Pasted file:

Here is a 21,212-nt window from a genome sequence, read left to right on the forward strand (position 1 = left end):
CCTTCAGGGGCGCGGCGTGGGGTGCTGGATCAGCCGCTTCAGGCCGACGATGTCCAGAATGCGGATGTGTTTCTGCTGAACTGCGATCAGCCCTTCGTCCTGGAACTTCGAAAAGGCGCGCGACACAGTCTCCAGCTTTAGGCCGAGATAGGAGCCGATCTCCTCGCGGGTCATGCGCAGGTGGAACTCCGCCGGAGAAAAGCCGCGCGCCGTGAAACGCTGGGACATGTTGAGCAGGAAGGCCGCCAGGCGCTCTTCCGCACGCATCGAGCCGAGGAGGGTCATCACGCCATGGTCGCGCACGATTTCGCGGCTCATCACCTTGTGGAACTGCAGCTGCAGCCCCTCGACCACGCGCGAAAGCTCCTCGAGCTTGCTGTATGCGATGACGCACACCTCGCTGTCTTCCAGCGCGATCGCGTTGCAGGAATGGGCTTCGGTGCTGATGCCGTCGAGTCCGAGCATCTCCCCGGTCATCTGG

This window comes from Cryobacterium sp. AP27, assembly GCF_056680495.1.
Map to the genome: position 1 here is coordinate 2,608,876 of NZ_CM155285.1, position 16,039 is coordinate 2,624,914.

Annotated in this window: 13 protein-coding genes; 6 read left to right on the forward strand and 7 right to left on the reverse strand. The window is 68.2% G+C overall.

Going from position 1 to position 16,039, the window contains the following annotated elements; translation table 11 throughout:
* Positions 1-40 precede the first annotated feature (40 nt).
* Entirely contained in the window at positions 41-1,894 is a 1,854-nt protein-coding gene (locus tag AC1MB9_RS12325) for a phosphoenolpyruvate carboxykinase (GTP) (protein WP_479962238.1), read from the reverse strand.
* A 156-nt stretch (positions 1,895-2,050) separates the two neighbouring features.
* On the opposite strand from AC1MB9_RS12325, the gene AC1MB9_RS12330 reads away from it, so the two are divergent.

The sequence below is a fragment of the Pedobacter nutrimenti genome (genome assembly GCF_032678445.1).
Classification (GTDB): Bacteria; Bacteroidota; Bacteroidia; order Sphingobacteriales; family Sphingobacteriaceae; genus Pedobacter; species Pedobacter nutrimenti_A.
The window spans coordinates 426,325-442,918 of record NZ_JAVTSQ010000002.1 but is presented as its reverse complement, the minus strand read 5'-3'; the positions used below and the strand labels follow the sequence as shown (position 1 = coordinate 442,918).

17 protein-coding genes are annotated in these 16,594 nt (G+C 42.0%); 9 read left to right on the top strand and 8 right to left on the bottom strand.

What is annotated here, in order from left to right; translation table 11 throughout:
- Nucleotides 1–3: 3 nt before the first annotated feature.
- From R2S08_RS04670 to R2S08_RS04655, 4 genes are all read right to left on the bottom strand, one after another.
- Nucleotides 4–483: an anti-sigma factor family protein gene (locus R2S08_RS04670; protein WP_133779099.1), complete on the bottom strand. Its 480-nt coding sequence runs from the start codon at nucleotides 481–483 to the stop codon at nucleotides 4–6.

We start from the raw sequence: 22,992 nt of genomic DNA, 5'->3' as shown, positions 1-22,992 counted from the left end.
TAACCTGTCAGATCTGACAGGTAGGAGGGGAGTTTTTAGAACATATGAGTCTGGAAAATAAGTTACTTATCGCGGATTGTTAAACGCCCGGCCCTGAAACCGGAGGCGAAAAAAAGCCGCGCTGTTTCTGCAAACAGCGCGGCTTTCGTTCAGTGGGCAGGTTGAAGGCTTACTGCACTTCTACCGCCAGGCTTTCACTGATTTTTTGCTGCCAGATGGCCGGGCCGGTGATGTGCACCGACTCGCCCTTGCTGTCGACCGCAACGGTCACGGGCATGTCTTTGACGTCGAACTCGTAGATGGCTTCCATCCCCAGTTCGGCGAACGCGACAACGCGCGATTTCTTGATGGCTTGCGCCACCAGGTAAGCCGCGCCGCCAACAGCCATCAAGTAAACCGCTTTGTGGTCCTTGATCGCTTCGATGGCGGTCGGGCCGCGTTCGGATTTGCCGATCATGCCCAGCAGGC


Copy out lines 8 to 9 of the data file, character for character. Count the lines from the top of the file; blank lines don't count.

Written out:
* Entirely contained in the window at positions 41-1,894 is a 1,854-nt protein-coding gene (locus tag AC1MB9_RS12325) for a phosphoenolpyruvate carboxykinase (GTP) (protein WP_479962238.1), read from the reverse strand.
* A 156-nt stretch (positions 1,895-2,050) separates the two neighbouring features.